Adam Glynn is an associate professor of government at Harvard University, Cambridge, MA, USA. An earlier version of this article was presented at the 2010 Midwest Political Science Association conference and at the 2010 Summer Conference for the Society of Political Methodology. The author would like to thank the editors and three anonymous reviewers as well as Adam Berinsky, Matt Blackwell, Justin Grimmer, Chase Harrison, Sunshine Hillygus, Kosuke Imai, Gary King, Richard Nielsen, Dave Peterson, Kevin Quinn, and Dustin Tingley for their helpful comments and suggestions. The usual caveat applies.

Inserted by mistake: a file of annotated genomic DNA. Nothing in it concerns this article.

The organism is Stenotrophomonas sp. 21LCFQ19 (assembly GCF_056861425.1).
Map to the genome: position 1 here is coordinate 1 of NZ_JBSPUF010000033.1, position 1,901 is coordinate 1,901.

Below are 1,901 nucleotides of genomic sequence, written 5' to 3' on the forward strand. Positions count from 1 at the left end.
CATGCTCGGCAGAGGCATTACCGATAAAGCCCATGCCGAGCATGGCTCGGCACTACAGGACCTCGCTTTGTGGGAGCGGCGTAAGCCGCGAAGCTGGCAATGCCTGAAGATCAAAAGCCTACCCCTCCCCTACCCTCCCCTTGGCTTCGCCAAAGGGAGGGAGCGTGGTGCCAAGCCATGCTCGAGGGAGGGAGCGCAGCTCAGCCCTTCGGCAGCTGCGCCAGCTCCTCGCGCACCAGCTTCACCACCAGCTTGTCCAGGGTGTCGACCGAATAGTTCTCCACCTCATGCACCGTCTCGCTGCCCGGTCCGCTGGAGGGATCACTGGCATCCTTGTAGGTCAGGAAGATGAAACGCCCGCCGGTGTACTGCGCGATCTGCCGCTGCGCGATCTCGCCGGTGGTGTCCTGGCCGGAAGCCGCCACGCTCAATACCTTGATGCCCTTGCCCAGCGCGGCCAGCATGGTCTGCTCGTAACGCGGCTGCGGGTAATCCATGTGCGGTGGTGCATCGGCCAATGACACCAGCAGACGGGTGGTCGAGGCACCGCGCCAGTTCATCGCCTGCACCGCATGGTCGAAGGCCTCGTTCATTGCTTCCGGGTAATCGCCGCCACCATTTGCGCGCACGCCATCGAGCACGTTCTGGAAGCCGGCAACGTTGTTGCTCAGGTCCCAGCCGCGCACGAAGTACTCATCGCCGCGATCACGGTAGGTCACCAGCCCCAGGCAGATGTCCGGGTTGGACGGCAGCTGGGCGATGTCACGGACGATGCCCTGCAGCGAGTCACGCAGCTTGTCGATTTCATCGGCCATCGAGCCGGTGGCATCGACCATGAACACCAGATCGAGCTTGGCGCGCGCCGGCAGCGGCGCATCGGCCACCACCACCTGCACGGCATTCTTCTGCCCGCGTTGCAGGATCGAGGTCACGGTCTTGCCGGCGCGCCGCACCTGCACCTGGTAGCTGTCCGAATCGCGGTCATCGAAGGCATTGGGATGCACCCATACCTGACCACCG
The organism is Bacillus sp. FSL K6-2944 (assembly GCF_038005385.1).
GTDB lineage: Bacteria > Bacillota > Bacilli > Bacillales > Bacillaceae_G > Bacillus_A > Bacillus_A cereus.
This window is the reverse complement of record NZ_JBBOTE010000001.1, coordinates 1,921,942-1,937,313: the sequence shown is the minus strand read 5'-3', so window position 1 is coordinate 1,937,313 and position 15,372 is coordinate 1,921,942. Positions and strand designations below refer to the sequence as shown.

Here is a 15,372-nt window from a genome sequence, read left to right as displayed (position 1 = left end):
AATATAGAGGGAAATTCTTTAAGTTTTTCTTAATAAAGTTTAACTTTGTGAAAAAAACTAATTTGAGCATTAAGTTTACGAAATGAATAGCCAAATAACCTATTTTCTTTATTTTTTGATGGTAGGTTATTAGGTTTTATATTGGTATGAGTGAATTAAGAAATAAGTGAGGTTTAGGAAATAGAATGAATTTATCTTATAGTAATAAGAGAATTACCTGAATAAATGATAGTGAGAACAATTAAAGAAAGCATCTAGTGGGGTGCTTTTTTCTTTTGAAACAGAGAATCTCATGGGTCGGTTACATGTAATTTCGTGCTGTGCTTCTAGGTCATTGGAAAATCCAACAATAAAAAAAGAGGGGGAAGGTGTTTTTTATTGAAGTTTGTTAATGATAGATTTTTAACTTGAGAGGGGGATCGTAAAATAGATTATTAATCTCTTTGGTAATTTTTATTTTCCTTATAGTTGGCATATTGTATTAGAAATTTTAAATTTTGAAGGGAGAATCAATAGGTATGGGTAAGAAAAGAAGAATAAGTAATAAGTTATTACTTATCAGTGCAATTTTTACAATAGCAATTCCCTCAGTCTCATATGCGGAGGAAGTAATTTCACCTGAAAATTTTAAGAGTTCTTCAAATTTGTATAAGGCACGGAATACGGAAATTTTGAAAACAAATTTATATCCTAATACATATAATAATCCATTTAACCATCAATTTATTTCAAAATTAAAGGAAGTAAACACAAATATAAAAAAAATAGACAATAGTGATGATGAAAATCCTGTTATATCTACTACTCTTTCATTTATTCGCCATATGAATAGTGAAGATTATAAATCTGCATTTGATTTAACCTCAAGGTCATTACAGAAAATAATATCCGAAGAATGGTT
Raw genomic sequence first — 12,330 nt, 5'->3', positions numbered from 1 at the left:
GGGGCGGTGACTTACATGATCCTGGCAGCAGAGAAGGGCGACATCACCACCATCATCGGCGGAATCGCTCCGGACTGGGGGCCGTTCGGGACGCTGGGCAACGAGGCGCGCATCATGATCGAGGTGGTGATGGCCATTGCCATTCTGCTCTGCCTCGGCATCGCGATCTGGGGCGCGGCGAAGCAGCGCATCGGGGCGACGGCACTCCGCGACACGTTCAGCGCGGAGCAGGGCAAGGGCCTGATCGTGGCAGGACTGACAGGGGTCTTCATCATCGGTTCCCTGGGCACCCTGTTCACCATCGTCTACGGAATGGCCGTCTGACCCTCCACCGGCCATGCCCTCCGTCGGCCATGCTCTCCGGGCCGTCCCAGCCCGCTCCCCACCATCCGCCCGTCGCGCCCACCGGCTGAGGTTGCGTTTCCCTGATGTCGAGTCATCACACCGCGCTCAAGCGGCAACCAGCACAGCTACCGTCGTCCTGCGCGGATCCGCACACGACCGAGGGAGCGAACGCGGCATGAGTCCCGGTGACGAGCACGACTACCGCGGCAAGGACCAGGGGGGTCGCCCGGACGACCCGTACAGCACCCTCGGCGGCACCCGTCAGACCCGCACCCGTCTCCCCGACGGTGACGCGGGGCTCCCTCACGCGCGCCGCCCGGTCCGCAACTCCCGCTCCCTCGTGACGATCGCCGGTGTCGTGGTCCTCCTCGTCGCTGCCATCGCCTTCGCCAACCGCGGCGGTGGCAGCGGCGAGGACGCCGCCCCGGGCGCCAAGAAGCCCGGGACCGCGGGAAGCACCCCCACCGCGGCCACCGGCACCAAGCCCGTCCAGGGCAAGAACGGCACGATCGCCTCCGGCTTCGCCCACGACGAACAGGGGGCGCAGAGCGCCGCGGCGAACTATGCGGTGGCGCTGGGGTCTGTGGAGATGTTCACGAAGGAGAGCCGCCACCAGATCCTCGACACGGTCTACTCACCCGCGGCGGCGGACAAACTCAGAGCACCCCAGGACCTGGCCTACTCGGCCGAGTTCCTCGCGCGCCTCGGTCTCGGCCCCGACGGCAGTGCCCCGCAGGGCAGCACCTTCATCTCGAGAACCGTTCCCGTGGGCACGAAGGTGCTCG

Due to the inherent sensitivity of many survey questions, a number of researchers have adopted an indirect questioning technique known as the list experiment (or the item-count technique) in order to reduce dishonest or evasive responses. However, standard practice with the list experiment requires a large sample size, utilizes only a difference-in-means estimator, and does not provide a measure of the sensitive item for each respondent. This paper addresses all of these issues. First, the paper presents design principles for the standard list experiment (and the double list experiment) for the reduction of bias and variance as well as providing sample-size formulas for the planning of studies. Second, this paper proves that a respondent-level probabilistic measure for the sensitive item can be derived. This provides a basis for diagnostics, improved estimation, and regression analysis. The techniques in this paper are illustrated with a list experiment from the 2008–2009 American National Election Studies (ANES) Panel Study and an adaptation of this experiment.